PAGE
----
We just finished teaching an online masking class, and participants had a lot of good questions. But by far the biggest confusion came from what does ‘intersect with subject” or any other mask really do? And is it really necessary?
The new masking features in LR and PS have changed workflow for about every photographer I know. It is just so simple to select a part of your image and apply targeted editing to the selected area. A few years ago this was much more difficult. Now with AI computing we just hit a button and watch the magic happen.
One feature that is still developing with the new masking tools is being able to refine and fine tune your selection. Yes, there are some range sliders and feathering you can use with the brush tool. But sometimes you wish you could further refine your selection. That is where ‘intersect with’ comes in to play.
Think of ‘intersect with’ as another way of saying mask overlap. When you interest two masks, the parts that overlap will be where your adjustments occur. That is all there is to it. For some reason ‘intersect with’ causes confusion….it just doesn’t sound like overlapping masks to me.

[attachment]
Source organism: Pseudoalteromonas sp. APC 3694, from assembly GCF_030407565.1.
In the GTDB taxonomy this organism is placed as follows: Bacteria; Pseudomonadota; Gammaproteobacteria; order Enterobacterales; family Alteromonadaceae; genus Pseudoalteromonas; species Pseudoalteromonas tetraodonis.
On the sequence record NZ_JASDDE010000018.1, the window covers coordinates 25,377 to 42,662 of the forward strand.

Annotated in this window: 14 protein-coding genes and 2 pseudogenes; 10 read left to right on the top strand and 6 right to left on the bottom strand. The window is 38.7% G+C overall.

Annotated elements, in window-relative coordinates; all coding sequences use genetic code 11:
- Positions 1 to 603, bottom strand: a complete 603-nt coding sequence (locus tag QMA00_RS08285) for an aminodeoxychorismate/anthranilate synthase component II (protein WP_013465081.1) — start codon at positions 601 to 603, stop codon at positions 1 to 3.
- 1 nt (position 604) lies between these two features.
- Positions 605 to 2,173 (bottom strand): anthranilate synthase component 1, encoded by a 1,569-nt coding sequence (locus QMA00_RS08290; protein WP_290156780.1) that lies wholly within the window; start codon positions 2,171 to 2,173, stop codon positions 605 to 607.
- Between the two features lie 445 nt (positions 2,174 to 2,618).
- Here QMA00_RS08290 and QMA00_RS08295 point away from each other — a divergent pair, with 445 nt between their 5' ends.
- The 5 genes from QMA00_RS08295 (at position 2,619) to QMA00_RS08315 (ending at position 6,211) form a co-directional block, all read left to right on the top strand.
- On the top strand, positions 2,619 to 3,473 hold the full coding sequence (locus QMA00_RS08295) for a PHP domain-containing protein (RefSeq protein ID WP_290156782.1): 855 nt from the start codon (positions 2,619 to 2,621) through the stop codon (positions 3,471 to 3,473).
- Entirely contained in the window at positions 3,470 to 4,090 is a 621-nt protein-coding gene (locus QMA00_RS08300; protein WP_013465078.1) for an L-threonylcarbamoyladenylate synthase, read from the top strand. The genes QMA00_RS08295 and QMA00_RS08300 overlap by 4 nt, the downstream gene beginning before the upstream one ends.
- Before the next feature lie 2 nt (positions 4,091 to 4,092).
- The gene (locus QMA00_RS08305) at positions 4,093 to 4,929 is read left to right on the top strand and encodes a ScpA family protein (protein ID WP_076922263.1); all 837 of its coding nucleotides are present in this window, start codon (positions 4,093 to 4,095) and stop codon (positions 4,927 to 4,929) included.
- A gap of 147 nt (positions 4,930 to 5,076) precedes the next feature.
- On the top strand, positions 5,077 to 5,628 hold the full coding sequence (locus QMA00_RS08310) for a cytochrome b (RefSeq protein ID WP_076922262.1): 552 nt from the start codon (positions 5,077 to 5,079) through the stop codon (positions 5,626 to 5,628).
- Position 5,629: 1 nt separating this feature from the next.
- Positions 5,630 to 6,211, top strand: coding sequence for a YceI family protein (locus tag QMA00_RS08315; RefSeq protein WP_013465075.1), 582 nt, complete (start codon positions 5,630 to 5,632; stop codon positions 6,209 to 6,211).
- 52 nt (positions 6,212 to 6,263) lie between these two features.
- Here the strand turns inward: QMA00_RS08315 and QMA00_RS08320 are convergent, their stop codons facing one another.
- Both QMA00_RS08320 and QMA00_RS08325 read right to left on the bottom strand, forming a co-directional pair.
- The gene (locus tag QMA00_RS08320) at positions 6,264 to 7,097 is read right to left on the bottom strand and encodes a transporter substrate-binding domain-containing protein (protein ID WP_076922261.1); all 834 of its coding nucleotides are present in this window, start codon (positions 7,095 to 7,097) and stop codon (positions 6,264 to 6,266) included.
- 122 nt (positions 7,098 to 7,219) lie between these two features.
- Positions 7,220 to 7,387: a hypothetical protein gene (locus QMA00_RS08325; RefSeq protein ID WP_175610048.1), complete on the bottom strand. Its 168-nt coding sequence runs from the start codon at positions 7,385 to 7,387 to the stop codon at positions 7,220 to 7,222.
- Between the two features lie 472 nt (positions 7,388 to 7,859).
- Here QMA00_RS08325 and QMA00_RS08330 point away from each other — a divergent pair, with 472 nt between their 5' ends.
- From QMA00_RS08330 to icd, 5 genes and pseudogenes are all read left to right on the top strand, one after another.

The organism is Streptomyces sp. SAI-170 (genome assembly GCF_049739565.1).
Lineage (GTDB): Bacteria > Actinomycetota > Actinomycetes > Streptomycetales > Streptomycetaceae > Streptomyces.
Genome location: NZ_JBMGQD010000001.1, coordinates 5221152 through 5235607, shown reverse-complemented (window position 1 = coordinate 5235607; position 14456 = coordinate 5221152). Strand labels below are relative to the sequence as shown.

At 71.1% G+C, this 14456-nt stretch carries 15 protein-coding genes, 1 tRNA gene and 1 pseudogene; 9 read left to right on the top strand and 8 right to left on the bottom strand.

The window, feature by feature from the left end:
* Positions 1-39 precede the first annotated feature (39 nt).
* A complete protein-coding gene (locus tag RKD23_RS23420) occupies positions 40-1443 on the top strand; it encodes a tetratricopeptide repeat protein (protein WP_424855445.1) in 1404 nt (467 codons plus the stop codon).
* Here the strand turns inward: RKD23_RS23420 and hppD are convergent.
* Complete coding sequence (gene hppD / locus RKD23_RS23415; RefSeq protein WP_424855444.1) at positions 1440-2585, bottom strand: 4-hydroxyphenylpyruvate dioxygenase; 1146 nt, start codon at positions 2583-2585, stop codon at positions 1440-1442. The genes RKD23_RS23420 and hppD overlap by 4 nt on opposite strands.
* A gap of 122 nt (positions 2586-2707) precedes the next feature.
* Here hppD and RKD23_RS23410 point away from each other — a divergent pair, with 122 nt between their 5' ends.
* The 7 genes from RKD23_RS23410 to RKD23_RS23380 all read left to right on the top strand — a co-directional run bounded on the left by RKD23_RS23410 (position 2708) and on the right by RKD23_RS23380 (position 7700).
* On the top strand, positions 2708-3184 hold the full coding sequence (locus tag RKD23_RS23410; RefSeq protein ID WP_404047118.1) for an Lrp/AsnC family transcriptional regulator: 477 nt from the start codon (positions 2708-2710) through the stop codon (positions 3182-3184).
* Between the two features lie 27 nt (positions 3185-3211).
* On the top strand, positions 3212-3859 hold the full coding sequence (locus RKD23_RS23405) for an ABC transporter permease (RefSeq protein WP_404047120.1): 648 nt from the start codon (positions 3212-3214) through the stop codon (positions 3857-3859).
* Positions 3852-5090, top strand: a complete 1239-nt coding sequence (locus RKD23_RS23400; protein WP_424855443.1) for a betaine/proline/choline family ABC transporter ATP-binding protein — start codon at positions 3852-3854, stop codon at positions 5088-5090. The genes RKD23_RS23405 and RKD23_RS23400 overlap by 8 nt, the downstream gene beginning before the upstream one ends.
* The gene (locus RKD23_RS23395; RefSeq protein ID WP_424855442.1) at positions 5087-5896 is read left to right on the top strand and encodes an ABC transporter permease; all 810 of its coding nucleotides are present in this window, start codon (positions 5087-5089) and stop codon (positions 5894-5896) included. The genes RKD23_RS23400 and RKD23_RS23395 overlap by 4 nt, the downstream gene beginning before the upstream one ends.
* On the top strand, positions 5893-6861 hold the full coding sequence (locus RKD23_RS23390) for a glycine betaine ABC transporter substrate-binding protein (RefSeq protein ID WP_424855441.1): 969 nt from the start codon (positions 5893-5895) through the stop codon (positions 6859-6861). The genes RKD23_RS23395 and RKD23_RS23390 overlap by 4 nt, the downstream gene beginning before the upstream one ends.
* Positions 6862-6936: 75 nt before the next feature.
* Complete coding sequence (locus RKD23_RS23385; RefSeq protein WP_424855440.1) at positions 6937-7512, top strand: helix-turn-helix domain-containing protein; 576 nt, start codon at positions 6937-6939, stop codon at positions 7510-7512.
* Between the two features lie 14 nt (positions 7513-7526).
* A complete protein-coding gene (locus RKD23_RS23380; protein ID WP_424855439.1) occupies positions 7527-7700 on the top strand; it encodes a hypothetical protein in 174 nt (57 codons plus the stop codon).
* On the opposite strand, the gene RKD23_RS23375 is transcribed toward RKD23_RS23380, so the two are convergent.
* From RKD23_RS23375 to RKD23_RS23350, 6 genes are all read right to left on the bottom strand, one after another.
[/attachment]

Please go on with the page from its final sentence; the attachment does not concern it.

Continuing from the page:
Here is an example. This image is from Las Torres Del Paine NP in Chile, an iconic location. I wanted to darken and add some mood to the clouds behind the mountain. If I hit ‘select sky’ for my mask the sky would be selected, but there would be no gradual transition into the foreground…the effects would be very obvious and not natural looking.
So instead I chose to use the linear gradient mask to feather my darkening effect down the image towards the lake. But the linear gradient also adds darkness to my mountains, not what I wanted.
To fix this problem I choose to intersect the linear gradient mask with the sky. Since the mountains won’t be selected, the only overlay will be in the sky area, leaving the mountains untouched.
The end result is I get a nice feathered darkening of my sky into the foreground, but without darkening the mountains. The two masks ‘intersect’ in the sky, leaving everything else from being affected.
You could also ‘subtract’ from your linear gradient using the brush; just brush over the mountains to remove them from the mask selection. As with so many things in editing, there are a lot of ways to get the same result. Masking is a powerful tool, a regular part of my workflow, and something that will continue to evolve in the future.